Just as opera singers are expected to master Italian, French and German pronunciation, students in my fictitious voice-over academy would have to take languages classes as part of their verbal acrobatics curriculum. As one of my imaginary students, you’d only be allowed to graduate if you could say the following Spanish sentences correctly, three times in a row:

“Erre con erre cigarro. Erre con erre barril.

Rápido corren los carros sobre los rieles del ferrocarril”


There are other strange things going on with the R in the English language. As we’ve seen, the R is often written out but not pronounced, as in the sentence “Never say never” (spoken in the Queen’s English, of course). But if that same word precedes a word that begins with a vowel, the same R is pronounced, as in “Never say never again”. This is called a linking R.

On top of that, some English speakers add an R that doesn’t even appear on the page, as in the word “idea-r” or the sentence “President Obama-r-and his Danish counterpart”. Linguists call this phenomenon an “intrusive R”.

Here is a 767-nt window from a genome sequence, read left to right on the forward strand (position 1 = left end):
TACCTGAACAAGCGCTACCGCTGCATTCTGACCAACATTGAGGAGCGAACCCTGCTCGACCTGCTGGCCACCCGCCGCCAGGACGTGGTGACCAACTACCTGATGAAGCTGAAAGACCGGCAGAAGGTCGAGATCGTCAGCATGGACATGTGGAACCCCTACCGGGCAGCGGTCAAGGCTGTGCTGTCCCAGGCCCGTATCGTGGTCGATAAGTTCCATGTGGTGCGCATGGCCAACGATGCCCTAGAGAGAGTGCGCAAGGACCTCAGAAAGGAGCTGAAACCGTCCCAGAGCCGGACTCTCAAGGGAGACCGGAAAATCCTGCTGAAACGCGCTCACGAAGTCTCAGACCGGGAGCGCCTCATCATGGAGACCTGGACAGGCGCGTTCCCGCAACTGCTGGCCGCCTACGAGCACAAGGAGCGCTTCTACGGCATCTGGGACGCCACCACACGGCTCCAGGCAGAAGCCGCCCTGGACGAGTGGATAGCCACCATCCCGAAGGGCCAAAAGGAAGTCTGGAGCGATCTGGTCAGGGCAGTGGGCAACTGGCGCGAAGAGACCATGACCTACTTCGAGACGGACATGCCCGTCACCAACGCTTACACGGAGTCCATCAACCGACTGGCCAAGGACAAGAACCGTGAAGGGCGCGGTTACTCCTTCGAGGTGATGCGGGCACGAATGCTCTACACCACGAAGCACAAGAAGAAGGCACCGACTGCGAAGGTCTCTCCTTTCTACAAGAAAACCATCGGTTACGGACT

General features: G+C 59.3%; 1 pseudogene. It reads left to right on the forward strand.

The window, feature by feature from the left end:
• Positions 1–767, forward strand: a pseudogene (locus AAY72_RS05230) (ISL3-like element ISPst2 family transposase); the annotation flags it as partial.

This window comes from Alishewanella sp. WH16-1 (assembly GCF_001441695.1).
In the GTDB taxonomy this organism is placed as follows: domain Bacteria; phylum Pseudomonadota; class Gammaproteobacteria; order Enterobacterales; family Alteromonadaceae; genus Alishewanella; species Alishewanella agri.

And then, there is this famous R…

Peter Cook as the “Impwessive Clewgyman” in Wob Weiners “The Pwincess Bwide”.

As non-native English speakers (such as myself), what-R-we to make of all this? Is there any logic to your language? Is there any welation between your spelling and your pwonunciation?


So far, I have only touched upon the rolling-R and the Bwitish R. What  about it’s American counterpart? Well, as you know, the ever so silent British R is often clearly pronounced in the States. Just as the rolling R might be a challenge for Americans, some Europeans have a hard time pronouncing a simple word like ‘hamburger’. See for yourself.


There’s only day in the year that’s absolutely ideal for practicing your R’s. It’s September 19th, the International Talk Like A Pirate Day! And if you don’t believe me, ask John Baur and Mark Summers. With the help of some friends, they turned a goofy idea  into a global phenomenon, with a newsletter called The Poopdeck. It’s arrrguably one of the silliest idears I’ve heard in a long time, and that’s exactly why I love it.

Now, if you will excuse me… I have to get back to my ship.  Arrrrr!

Paul Strikwerda ©nethervoice

PS voice-over talents will love this short pirate video, written by & starring Jonathan Kydd. It’s called “Aharrr”.